Hot Topics: Domestic Violence Awareness
By Elena Rosario
On average, nearly 20 people per minute are physically abused by an intimate partner in the United States. During one year, this equates to more than 10 million women and men. 1 in 3 women and 1 in 4 men have been victims of [some form of] physical violence by an intimate partner within their lifetime (The National Intimate Partner and Sexual Violence Survey in the 2010 Summary Report).
Domestic violence, sexual assault, and intimate partner violence exist in every community. Domestic violence is sometimes ignored in the public sphere because of the false notion that it is only a private matter. Recently, domestic violence, sexual assault, and intimate partner violence have been all over the media, and are becoming a part of our mainstream conversation. At the Super Bowl in early February, the advocacy group No More aired a domestic violence PSA, which was the first of its kind to air during the major sporting event. A week later, President Barack Obama delivered a domestic violence PSA that urged artists to take part in the movement to end violence and sign a petition online. After he spoke, a domestic violence advocate shared her personal experience. Most recently, the Southern African branch of the Salvation Army posted an image that said, “Why is it so hard to see black and blue? One in 6 women are victims of abuse. #StopAbuseAgainstWomen (SalvationArmySA Twitter account).”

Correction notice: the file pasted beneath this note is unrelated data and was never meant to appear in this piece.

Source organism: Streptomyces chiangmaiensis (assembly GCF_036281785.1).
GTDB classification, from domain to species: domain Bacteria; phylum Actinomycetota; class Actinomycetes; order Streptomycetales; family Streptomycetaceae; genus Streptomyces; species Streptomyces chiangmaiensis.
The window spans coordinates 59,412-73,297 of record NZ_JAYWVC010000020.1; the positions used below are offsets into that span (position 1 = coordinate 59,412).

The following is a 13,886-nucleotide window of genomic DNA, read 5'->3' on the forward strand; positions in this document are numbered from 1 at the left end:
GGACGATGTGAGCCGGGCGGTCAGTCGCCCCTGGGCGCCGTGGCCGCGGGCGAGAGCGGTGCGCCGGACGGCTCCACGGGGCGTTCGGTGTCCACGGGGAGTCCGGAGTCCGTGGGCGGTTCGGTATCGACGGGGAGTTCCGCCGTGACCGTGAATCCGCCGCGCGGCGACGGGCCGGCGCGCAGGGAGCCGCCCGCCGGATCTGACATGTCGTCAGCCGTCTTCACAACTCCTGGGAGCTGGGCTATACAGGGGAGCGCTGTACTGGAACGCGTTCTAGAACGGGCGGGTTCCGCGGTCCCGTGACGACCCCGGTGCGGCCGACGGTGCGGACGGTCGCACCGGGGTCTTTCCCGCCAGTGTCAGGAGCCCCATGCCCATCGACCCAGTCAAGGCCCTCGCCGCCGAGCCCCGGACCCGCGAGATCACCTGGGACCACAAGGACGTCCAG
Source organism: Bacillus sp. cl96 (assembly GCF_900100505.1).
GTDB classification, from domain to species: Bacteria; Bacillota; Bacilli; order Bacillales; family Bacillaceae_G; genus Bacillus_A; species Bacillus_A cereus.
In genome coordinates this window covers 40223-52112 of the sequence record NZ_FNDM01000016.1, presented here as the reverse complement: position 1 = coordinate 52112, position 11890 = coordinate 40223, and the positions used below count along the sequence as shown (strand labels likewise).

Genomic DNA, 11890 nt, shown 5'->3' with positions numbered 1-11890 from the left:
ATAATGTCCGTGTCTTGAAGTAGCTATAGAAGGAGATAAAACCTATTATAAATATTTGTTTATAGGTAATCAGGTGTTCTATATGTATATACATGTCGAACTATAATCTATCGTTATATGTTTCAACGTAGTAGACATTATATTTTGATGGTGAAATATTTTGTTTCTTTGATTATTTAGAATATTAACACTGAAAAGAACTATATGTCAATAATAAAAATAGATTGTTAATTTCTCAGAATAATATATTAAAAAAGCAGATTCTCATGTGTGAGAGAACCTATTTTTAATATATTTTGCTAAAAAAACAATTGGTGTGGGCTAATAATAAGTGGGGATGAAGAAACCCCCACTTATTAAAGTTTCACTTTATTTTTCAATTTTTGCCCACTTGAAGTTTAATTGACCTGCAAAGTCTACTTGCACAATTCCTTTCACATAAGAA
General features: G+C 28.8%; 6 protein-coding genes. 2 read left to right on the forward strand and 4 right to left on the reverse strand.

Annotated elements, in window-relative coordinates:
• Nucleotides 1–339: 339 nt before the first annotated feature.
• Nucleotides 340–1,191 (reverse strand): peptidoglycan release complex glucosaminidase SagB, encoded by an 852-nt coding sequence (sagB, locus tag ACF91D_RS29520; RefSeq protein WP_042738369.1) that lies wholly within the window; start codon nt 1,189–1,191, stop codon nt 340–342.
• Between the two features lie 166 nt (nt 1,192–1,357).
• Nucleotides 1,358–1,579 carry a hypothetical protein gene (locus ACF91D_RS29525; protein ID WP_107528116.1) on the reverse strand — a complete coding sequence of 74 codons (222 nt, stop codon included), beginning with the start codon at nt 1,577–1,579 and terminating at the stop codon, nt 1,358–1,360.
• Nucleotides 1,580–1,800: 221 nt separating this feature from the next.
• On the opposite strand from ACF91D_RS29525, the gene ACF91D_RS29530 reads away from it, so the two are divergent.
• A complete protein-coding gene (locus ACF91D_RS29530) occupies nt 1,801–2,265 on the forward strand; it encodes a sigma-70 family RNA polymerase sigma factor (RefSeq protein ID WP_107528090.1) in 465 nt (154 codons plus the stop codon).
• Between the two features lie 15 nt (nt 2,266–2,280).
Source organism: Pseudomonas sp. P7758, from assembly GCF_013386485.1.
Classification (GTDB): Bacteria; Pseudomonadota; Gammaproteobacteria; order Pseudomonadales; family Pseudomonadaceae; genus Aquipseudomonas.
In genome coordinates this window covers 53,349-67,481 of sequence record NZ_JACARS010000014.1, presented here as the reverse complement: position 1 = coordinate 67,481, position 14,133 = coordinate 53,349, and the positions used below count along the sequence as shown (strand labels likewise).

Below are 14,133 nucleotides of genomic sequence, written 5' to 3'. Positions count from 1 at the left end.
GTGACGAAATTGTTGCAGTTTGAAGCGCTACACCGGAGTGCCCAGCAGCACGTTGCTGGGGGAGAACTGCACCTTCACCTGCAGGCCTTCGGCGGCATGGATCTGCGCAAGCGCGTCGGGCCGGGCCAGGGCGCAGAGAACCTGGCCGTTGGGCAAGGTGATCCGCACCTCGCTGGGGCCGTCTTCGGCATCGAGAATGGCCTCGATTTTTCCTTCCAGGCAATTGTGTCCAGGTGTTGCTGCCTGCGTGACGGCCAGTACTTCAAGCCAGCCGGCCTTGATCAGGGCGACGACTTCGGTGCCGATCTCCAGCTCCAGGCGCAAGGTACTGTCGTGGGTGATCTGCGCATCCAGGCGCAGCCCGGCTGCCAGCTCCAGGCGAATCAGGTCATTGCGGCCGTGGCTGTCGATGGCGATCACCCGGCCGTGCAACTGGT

While all this is happening on a national and international scale, we, in our communities need to become more aware and proactive. It is important that each and every one of us knows the warning signs and the resources available so we can be agents of change in our communities. This month Scarritt Bennett Center will host a panel discussion on domestic violence as part of its monthly program Hot Topics. This program will not only address the issue in our communities, but also give us the resources to help those affected by violence and the ways we as individuals and communities can get involved.
Our panelists include, Cara Tuttle Bell, the Director of the Project Safe Center for Sexual Misconduct Prevention and Response at Vanderbilt University; Valerie Craig, the Co-Founder and Director of Education for Tennessee Voices for Victims, a non-profit victim advocacy agency; Detective William Fox, a Domestic Violence Detective for Metro Nashville Police Department; and Sarah Martin, Manager of Advocacy & Outreach at the YMCA of Nashville & Middle Tennessee. All of the panelists have expertise on the topic, and I am thrilled that we can facilitate this discussion at Scarritt Bennett Center.
Please join us this Thursday, March 19th from 11:30 am to 1:00 pm to discuss the issue of domestic violence and the strategies that we, as people of a community of justice and compassion, can create and implement to alleviate violence of all kinds. The cost is $6, water and tea are provided, and please feel free to bring your own lunch. To register, please click here.
Elena Rosario is a 2014 graduate of Connecticut College who majored in History. She is currently a fellow for the Belle H. Bennett House at the Scarritt Bennett Center where she is living in an intentional community and interning at Conexión Américas in Nashville, Tennessee. Elena will be pursuing a doctoral degree in History with a focus on the Atlantic world in the fall 2015. She is both a scholar and social activist.